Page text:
Book Review: The Beginner's Guide to the Longsword  

Title: "The Beginner's Guide to the Longsword"
Publisher: Black Belt Communications, May 1, 2009
Author: Steaphen Fick
ISBN-10: 0897501780

Reviewer: David M. Cvet

The book is appropriately titled and therefore, for those indivduals who have no experience in the world of historical fencing and historical martial arts, and who do not wish to delve into the extreme subtleties of any form of historical fighting arts - a "reader's digest" of the art of longsword fencing, this book is for you. For novice practitioners, the book is useful as a review of the fundamentals, important if one intends to "test" at their particular training school or academy. For instructors of historical fencing, this book may offer some new ideas in the approach to instructing their students and therefore, a useful resource in that regard.

The book does not focus on any one particular style of longsword fencing, but does cover the basics, with an excellent presentation on the longsword, its parts and its characteristics. Important information that all novices must internalize, regardless of fighting style studied. Steaphen then moves into combative foundations of posture and lines of attack. He also delves briefly into concepts of movement, measure, distance and tempo - concepts that both novice and experienced practitioners must know well. Steaphen also makes a point of ensuring the reader understands the importance of footwork, the very foundation of all fighting systems. This concept is explained with a series of intuitive images and illustrations aptly describing the basic of the foundations of footwork.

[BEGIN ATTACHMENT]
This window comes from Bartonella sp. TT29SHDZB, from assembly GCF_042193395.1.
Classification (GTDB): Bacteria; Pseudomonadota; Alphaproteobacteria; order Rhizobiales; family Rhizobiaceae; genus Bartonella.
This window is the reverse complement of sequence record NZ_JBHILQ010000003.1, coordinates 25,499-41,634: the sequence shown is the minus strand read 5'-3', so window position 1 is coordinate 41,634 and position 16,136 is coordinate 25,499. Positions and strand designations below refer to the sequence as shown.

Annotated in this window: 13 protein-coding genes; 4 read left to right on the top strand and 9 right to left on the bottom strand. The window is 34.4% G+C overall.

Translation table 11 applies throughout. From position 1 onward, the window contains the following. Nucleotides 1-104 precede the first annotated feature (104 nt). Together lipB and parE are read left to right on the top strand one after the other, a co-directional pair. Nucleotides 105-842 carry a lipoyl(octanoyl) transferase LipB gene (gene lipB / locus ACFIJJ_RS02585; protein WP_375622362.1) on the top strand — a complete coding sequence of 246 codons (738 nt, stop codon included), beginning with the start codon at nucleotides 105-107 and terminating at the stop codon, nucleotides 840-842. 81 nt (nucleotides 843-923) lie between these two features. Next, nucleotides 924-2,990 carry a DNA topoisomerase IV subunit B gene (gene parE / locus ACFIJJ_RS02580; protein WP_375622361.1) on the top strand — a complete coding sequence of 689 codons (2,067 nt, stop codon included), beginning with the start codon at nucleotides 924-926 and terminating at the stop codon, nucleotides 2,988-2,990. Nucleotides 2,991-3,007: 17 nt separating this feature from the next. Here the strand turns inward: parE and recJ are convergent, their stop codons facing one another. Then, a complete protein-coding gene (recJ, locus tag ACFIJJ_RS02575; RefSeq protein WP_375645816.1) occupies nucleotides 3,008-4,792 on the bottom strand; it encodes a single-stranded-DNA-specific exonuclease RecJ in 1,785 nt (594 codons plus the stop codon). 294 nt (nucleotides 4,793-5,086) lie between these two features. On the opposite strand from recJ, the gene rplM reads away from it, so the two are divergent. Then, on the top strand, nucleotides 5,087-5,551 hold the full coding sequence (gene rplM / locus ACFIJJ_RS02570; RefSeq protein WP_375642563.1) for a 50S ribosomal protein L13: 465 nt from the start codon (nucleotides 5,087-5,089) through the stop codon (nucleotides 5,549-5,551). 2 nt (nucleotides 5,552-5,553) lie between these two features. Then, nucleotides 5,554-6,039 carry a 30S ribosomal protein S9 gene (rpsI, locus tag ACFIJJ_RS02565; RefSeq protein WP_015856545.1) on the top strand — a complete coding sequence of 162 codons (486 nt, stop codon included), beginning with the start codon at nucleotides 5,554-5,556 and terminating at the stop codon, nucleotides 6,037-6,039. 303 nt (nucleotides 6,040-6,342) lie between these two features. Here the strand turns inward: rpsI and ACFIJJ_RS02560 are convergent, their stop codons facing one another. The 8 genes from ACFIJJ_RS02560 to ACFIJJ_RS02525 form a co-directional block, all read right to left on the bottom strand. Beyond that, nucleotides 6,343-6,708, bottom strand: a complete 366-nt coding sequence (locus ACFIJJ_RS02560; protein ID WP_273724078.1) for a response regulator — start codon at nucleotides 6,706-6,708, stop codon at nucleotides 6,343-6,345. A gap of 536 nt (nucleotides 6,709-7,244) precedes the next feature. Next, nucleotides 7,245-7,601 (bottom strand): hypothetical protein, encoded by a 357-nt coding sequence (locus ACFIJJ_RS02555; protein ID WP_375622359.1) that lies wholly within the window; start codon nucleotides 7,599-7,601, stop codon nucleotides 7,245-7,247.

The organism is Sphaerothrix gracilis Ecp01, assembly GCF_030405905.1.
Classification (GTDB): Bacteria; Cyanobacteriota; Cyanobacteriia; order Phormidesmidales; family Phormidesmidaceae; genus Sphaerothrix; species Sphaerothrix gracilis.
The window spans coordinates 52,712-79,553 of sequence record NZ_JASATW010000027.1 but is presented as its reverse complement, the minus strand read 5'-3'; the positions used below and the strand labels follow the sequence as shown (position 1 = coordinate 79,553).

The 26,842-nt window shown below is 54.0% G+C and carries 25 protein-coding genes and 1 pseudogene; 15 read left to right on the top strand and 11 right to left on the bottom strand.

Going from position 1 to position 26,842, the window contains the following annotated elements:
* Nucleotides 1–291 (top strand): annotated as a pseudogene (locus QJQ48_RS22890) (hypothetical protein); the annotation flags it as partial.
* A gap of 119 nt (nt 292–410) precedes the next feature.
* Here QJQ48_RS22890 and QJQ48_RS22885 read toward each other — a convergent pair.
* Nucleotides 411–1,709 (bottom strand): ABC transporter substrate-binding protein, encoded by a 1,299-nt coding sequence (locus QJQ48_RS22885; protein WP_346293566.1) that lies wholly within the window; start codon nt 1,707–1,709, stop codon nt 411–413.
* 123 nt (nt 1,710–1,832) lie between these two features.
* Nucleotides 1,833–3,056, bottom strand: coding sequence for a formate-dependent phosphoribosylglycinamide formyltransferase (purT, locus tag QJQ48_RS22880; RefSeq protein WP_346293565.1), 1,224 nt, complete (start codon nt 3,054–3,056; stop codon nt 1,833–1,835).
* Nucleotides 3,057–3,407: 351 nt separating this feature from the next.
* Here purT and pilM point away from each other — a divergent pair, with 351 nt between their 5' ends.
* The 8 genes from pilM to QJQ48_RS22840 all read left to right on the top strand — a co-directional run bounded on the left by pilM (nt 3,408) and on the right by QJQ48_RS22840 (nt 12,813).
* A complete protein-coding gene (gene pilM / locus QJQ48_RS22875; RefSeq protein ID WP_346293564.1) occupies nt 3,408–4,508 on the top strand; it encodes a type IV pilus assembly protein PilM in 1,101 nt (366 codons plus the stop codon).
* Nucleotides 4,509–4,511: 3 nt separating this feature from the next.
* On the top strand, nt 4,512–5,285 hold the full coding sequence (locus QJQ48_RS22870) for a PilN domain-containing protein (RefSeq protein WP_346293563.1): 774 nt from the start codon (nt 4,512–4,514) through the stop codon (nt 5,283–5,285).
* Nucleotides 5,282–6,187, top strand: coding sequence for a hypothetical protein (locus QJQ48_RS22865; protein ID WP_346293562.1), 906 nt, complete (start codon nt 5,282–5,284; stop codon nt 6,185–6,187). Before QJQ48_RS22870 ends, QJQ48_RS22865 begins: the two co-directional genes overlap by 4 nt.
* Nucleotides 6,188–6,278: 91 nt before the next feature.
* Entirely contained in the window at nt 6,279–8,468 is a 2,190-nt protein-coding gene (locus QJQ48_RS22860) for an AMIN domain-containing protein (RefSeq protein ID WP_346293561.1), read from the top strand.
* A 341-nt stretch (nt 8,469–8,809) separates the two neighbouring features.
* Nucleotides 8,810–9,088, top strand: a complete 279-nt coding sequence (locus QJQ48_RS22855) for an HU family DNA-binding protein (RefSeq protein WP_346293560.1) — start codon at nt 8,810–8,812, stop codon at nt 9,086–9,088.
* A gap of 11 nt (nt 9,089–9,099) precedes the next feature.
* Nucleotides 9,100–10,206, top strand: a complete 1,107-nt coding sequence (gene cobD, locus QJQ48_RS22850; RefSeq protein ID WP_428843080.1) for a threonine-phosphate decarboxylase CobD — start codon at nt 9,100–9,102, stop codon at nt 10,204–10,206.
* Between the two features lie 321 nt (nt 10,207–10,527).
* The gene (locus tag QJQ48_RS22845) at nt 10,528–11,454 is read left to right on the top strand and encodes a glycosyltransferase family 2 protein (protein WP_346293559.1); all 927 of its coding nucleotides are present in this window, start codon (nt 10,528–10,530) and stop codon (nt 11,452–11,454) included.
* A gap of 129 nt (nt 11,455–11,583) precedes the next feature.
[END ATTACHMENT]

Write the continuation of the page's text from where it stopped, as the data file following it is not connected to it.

After detailing the basics, he begins the various guard positions, interestingly sourcing the names and the positions from the Italian style documented by the Italian swordsmaster Fiore dei Liberi in 1410. The treatise used as the source was entitled "Fiore di Battaglia". These guards or "poste" are described with plenty of text accompanied with black & white photos which clearly depict the guards described. This section of the book continues with a presentation on a number of simple drills, each drill focused on some specific attribute, such as a drill designed to highlight distance or tempo or parrying.

The book concludes with a good description of appropriate equipment to acquire should one decide to pursue longsword fencing, regardless of the style considered. Suggestions for hand protection include leather gauntlets or hockey gloves or lacrosse gloves, although, it is the opinion of the reviewer that hockey or lacrosses gloves are too bulky to train with, and may introduce training artifacts. The book closes with a basic glossary of terms, useful for the individual who may be considering beginning their journey into the study and training of historical fencing.

September 2009